Which cast-iron wok is best?
It’s possible to cook delicious Chinese cuisine in the comfort of your own home, but to do so, you need the proper tools. This starts with a healthy dose of curiosity about flavor combinations and spices and ends with a wok. Woks are the building block of Chinese cuisine.
Carbon steel might be more widespread, but cast iron holds heat and is a durable piece of cookware. If you are looking for a high-quality cast-iron wok from a trusted brand, the Lodge Pro-Logic Wok is the best choice.
What to know before you buy a cast-iron wok
Pre-seasoned vs. unseasoned
A cast-iron wok has a nonstick surface, but whether that happens right out of the box or over time is up to you.
- Pre-seasoned: Pre-seasoned woks are ready to go when you unpack them, but the factory pre-seasoning can be unreliable and may need to be repeated at home.
- Unseasoned: Raw cast iron must have thin layers of oil repeatedly baked into its surface at low heat to become nonstick. This requires patience, but it is good to know how to do it.
The size of your walk will dictate how many people you can cook for. This is generally measured in diameter, with 14 inches being a good size for a household of four to six people.
Another measurement to consider is height. Wide but shallow woks can be tricky when it comes to keeping vegetables in the pan. A taller wok works better for frying, too.
Loop vs. long-handled woks
Loop woks in the Cantonese style feature two handles, while other woks feature one loop and a long handle.
A loop wok might be best if storage space is tight, but if you are a chef who likes to use a handle to toss food instead of stirring, a long-handled wok is the best option.
What to look for in a quality cast-iron wok
While traditional carbon steel walks have rounded bottoms propped on a cooking ring, modern cast iron features a flat base. This lets you cook on an electric or gas stove without adding an accessory. This also keeps the wok stable if you use it to serve.
While a lid is not strictly necessary, it can be handy to keep your stove and countertop clean. A lid can also be used if you plan to fry food in your wok or want to use your wok as a steamer.
Some cast iron woks come with accessories that can include:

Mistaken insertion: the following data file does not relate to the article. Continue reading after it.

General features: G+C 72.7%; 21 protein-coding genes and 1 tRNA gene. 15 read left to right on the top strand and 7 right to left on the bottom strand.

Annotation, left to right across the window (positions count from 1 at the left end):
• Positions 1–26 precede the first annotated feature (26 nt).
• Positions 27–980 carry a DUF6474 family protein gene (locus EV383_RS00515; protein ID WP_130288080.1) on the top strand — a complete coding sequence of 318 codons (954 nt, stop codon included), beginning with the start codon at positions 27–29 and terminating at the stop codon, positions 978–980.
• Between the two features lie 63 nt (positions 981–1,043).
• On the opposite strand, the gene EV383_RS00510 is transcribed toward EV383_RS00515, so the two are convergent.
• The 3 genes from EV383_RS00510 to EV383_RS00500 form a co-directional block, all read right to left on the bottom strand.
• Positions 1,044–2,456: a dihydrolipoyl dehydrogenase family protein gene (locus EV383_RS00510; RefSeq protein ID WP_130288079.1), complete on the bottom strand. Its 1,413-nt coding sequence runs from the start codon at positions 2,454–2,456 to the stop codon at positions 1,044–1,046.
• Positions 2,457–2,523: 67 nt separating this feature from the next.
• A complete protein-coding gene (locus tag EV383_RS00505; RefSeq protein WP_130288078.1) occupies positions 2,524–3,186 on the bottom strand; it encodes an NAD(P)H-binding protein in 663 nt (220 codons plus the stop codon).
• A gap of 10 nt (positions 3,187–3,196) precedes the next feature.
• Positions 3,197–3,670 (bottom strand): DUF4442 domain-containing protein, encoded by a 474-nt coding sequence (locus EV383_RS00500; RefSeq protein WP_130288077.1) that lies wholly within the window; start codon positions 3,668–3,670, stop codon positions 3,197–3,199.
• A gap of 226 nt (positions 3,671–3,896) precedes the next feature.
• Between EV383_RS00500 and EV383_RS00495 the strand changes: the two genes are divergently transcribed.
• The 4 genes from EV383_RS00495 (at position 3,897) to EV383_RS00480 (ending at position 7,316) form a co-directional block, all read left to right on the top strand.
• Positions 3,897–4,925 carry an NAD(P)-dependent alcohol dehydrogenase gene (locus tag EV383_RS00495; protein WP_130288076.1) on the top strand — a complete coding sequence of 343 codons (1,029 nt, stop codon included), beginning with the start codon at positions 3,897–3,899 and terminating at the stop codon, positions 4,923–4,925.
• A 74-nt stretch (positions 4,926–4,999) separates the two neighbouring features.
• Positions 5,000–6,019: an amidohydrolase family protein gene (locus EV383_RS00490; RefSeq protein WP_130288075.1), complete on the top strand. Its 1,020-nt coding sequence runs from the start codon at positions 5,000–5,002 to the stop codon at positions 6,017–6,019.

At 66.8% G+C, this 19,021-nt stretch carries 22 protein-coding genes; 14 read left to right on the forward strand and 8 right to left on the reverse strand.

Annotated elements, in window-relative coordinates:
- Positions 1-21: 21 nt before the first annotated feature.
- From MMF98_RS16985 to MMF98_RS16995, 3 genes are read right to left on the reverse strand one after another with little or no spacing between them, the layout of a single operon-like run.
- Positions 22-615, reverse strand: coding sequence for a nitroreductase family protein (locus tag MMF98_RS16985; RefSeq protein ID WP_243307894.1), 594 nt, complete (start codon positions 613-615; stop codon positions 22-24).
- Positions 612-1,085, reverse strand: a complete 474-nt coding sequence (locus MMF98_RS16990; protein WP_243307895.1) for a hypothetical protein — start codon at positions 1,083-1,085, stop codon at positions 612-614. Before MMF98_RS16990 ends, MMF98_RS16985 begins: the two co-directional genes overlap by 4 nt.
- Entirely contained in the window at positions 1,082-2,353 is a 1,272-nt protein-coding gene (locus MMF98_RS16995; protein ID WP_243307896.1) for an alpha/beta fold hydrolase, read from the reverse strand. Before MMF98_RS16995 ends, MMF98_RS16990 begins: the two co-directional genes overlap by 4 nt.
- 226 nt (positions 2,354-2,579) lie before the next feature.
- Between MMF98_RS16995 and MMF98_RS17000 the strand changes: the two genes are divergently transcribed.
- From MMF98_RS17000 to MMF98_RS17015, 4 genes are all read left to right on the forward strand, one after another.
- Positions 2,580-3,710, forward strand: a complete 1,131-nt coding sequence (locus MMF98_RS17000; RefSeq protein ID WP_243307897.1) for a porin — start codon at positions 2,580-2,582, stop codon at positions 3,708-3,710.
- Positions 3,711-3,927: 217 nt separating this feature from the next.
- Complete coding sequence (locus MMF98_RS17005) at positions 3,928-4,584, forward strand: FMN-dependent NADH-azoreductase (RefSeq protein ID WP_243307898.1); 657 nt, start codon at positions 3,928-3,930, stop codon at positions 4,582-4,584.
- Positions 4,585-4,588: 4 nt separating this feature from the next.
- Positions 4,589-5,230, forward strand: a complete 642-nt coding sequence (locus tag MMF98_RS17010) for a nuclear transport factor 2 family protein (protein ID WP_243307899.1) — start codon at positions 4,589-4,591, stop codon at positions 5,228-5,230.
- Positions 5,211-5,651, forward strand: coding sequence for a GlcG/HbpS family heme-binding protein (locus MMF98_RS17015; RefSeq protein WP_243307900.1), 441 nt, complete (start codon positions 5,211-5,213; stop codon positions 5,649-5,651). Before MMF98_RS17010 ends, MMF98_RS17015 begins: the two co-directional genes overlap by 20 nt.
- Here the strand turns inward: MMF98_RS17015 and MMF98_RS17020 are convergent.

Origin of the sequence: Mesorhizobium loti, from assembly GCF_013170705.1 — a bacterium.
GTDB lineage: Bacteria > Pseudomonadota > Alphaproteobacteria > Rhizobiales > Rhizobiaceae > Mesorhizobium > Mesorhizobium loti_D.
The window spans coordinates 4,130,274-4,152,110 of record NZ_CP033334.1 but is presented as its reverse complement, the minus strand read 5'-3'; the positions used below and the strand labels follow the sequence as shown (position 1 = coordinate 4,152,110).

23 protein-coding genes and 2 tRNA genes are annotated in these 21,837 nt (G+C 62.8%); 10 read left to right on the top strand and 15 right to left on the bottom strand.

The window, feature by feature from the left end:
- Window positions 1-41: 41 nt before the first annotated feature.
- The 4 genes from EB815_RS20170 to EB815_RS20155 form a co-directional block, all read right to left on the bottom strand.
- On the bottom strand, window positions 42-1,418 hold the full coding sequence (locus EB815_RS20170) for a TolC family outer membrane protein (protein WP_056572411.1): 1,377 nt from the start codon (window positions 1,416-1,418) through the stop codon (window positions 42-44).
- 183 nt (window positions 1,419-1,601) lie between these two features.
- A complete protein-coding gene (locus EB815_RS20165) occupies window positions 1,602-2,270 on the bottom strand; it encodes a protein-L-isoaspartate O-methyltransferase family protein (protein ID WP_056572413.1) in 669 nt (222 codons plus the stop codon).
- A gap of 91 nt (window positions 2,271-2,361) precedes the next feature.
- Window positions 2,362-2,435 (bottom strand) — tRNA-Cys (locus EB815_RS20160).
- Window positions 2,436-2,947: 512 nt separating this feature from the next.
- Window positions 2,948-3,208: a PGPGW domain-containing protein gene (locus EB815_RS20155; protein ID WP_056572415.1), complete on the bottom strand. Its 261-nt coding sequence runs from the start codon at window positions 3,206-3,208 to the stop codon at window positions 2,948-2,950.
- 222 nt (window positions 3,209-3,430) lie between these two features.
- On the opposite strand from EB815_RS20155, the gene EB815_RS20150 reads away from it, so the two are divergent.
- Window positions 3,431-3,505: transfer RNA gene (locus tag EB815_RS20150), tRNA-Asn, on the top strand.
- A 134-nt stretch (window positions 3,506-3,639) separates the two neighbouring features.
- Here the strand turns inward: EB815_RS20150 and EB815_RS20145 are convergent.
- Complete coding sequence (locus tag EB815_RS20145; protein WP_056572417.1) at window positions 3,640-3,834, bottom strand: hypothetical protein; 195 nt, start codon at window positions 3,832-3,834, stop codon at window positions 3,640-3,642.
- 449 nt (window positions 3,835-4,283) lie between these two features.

- Cooking utensils (e.g., spatulas and cooking spiders)
- Grips to protect hands
- Cooking ring
How to season a cast-iron wok
If your wok does not come pre-seasoned, here’s how to do it.
- Preheat your oven to 450 degrees.
- Wash and dry your wok.
- Use a paper towel to completely coat your wok with a thin layer of unsaturated fat cooking oil such as vegetable oil, canola oil or olive oil.
- Place your wok in the oven upside down and bake for 30 minutes. You can place a layer of aluminum foil underneath the walk to catch any drips. If the pan starts to smoke, open a window and press on.
- Carefully remove the wok and repeat this process three or four times.
How much you can expect to spend on a cast-iron wok
The size of the wok and the quality of the cast iron affect its price. Expect to spend $25-$100.
Cast-iron wok FAQ
Can you use frozen vegetables in the wok?
A. For best results, let all of your vegetables come to room temperature before adding to the walk. Frozen or refrigerated vegetables bring down the temperature of the wok which can lead to uneven heating and cooking. Since the whole point of wok cooking is to keep the heat high and the cooking times short, even a drop of a few degrees can affect your final result.
How do you care for a cast-iron wok?
A. As with all cast-iron cookware, a cast-iron wok requires some special care.
- Do not use soap on your wok.
- For stuck-on food, add salt and scrub with a plastic scrubber.
- Rinse and dry completely before storing.
- If your wok is no longer nonstick, repeat the seasoning process.
What’s the best cast-iron wok to buy?
Top cast-iron wok
What you need to know: This wok is generously sized and made by one of the best brands for cast-iron cookware.
What you’ll love: It’s a 14-inch wok with loop handles and a flat base for even cooking and stability. It can be used on a gas or electric range without a ring to keep it steady. It’s heavy and retains heat for a long time.
What you should consider: The larger the wok, the heavier it will be, and this one is no exception.
Where to buy: Sold by Amazon
Top cast-iron wok for the money
Bruntmor Pre-Seasoned Cast Iron Wok
What you need to know: The extra height keeps the stovetop tidy when moving large amounts of vegetables around.
What you’ll love: The handles are wide on this 14-inch wok, and the base is flat and stable. The design is rustic and modern, perfect for cooking and serving. It is available in five finishes, one of which comes with a bamboo lid.
What you should consider: Some users noted a metallic odor after washing the wok.
Where to buy: Sold by Amazon and Wayfair
Worth checking out
What you need to know: The stylish cedar lid and extra-wide handles are a bonus.
What you’ll love: It’s a 12-inch wok that’s perfect for cooking for one or two people. The wooden lid fits well and prevents spatters while cooking. It is designed to be stable on the cooktop and works as a serving vessel, too. Extra-wide handles let you grip the wok as you cook.
What you should consider: The wooden lid is prone to cracking over time and requires hand washing to keep it intact.
Where to buy: Sold by Amazon
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Suzannah Kolbeck writes for BestReviews. BestReviews has helped millions of consumers simplify their purchasing decisions, saving them time and money.
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